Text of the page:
The aircraft’s top speed is rated as Mach 2, with a combat range of 1,100 nautical miles, and a service ceiling of 66,000 feet. It’s capable of carrying four medium or long-range missiles inside its primary payload bay, as well as two additional short-range air-to-air missiles in small secondary bays on either side of its fuselage.
The J-20 is often compared to America’s air superiority F-22 Raptor, but technically speaking, it was designed to fill a different role. While the Raptor was always intended to dominate air combat, the J-20 was originally meant to fly deep into enemy territory to conduct strikes against ground targets, more akin to the F-35. However, China has since devoted considerable energy and resources to closing the air-combat capability gap, incorporating new systems like thrust-vector control into the latest iterations of the platform in order to make it a more dynamic dogfighter.
Russia called out the J-20’s similarities with the MiG 1.44 immediately after the Chinese fighter was revealed
Although the Soviet Union fell in 1991, Russia continued to work toward matching the air combat capabilities the United States was developing in the F-22 Raptor throughout the rest of the decade. While Sukhoi’s PAK FA ultimately won out, leading to the Su-57 Felon, Russia did consider at least two other potential stealth fighter designs, including the forward-swept winged Su-47 Berkut, and the Mikoyan MFI program’s MiG 1.44 prototype (intended to result in a MiG 1.42 production fighter).
The MiG 1.44 was revealed to the world in 1999, but actually began development in the 1980s. By 1994, the MiG 1.44 prototype was conducting ground tests, but Mikoyan’s financial woes at the time prevented the program from maturing further. It would eventually take flight in February of 2000.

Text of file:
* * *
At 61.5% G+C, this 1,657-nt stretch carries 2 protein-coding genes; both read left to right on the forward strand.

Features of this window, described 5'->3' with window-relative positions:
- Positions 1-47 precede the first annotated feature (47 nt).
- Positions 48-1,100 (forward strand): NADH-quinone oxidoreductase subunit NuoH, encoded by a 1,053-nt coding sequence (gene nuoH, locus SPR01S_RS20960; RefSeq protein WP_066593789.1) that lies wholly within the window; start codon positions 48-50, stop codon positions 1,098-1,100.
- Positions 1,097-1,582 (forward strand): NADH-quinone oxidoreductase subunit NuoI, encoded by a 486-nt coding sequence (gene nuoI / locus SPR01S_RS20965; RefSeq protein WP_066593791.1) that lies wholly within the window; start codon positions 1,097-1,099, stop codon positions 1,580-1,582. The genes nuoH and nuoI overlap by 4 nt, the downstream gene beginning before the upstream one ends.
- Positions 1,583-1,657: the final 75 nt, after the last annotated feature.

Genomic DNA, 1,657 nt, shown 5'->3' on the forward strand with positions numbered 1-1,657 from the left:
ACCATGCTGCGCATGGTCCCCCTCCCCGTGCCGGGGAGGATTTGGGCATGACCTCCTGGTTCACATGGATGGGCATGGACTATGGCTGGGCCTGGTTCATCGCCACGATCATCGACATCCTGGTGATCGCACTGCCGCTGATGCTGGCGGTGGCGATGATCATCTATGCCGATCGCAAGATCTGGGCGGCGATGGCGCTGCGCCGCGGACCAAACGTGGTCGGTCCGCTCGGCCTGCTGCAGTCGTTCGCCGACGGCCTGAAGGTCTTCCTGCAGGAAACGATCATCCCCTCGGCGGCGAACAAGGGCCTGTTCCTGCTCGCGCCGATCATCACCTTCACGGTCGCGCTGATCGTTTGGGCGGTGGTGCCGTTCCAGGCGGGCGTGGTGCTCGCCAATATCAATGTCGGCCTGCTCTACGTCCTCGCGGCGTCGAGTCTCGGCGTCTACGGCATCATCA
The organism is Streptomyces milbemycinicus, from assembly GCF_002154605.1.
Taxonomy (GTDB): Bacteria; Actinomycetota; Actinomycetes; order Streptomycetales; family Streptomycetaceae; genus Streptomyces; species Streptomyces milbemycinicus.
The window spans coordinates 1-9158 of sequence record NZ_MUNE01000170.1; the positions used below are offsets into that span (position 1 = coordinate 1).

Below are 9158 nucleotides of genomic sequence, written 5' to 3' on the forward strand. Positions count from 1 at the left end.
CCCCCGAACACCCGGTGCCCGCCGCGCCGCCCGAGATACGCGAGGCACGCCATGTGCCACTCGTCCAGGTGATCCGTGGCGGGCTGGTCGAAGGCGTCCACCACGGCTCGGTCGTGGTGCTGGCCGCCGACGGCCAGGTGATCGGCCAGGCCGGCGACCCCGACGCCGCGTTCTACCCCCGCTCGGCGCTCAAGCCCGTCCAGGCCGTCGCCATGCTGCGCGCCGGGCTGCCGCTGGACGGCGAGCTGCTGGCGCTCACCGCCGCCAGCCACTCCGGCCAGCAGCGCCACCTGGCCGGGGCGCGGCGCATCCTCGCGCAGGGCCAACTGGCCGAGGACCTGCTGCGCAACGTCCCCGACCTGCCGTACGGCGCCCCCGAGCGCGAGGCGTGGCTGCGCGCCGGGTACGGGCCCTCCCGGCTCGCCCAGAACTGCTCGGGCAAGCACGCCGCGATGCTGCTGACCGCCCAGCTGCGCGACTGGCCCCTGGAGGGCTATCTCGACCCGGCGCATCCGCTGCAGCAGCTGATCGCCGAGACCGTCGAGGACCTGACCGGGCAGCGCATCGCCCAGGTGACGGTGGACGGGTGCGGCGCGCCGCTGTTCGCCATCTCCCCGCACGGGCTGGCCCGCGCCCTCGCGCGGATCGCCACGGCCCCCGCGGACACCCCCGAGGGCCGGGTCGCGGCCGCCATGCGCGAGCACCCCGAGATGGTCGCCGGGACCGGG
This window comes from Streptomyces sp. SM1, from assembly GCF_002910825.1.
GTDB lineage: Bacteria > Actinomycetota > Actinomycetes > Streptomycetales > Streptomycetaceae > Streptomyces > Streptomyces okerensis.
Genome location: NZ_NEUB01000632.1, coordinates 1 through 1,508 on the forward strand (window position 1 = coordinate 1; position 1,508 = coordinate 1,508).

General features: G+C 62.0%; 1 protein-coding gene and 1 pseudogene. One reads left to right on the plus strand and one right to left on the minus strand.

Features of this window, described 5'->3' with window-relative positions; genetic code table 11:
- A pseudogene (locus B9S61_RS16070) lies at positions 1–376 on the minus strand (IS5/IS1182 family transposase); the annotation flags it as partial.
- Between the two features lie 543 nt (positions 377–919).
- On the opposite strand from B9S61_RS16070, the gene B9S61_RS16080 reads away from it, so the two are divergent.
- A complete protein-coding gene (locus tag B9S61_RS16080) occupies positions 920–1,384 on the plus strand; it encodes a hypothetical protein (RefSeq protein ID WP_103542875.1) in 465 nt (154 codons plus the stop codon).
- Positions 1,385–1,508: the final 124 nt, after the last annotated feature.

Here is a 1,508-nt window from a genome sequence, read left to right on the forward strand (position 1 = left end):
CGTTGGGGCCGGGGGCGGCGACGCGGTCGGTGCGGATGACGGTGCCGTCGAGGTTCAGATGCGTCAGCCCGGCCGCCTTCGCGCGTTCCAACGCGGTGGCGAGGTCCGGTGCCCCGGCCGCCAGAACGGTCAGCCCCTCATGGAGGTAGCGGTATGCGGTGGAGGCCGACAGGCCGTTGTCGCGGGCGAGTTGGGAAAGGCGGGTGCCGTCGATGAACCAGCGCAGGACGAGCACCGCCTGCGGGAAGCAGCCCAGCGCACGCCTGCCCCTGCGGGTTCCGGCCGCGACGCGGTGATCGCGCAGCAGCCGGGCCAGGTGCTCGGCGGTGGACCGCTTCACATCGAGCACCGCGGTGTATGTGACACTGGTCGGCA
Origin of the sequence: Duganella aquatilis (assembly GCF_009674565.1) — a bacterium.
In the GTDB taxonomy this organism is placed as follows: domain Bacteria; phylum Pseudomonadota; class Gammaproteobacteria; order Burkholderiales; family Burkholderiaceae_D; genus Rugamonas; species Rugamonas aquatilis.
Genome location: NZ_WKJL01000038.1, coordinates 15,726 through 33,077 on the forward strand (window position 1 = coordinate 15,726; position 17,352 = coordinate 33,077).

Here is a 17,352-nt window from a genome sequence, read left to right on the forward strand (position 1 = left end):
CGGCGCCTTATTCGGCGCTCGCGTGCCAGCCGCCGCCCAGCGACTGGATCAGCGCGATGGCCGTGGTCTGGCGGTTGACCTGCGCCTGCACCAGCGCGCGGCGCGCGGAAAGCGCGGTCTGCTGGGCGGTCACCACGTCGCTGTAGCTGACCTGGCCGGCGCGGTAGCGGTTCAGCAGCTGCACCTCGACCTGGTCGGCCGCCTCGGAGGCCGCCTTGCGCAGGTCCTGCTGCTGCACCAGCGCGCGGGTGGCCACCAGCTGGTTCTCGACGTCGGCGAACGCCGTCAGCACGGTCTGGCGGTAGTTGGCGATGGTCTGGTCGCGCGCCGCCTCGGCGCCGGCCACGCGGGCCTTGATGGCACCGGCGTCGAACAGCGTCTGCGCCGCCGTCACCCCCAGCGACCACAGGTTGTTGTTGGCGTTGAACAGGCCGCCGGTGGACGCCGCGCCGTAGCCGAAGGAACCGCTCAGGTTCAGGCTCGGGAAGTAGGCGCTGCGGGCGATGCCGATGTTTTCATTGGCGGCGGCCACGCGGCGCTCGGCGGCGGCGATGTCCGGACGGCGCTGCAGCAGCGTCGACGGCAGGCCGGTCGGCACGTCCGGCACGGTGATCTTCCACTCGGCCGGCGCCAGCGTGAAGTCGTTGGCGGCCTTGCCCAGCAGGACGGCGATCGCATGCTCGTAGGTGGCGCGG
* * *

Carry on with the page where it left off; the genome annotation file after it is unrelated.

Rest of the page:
While not as dramatic as the Su-47’s backward wings, the MiG 1.44 also diverged from traditional Russian fighter designs by placing canards ahead of rear-mounted wings, creating a strikingly similar layout to China’s Mighty Dragon. And don’t think for a moment that Russia hasn’t noticed the similarities.
In October of 2016, China officially unveiled its J-20 at the Zhuhai air show in Beijing, and within days, Russian state-owned media outlets were already calling Chengdu out. One of the most frequently cited statements in those early days came from deputy editor-in-chief of Russia’s “Arsenal of the Fatherland” magazine, Dmitry Drozdenko:
“In my opinion, the machine is based on the Russian MiG 1.44. That plane was created to compete with the PAK FA at the preliminary design stage, and made its maiden flight in 2000,” he said on Sputnik radio.
“The Chinese plane is very similar. Although it hasn’t been announced officially, the J-20 uses our AL-31F engine, developed by Salut, which the Chinese bought for half a billion dollars.”
Another Kremlin-owned media outlet, TASS, soon followed suit with its own assertions, penned by Viktor Litovkin:
“In China, they are able to copy the best models of military equipment, no doubt. They know how. But we must remember that a copy is always a little worse than the original,” Litovkin wrote.
“Comparison of the Chinese J-20 with the domestic MiG 1.44 is natural. The appearance of the two aircraft is very similar. As for the internal layout, questions arise. How accurately are the instruments and equipment copied?”
But Russians weren’t the only ones to take note. Douglas Barrie, an air warfare specialist at the London-based International Institute of Strategic Studies, also highlighted the striking similarities between the J-20 and MiG 1.44 at the time.
“The back end of the J-20 looks awfully like the 1.44, as does the overall layout with delta canards,” he said.
“If it’s a coincidence, it’s a striking one. Russia may have provided technical support, but there is nothing substantial to prove that. China has however relied on Russia for much of its defense procurement for a decade and a half.”
MiG denied any involvement in the J-20’s development… but what does that actually mean?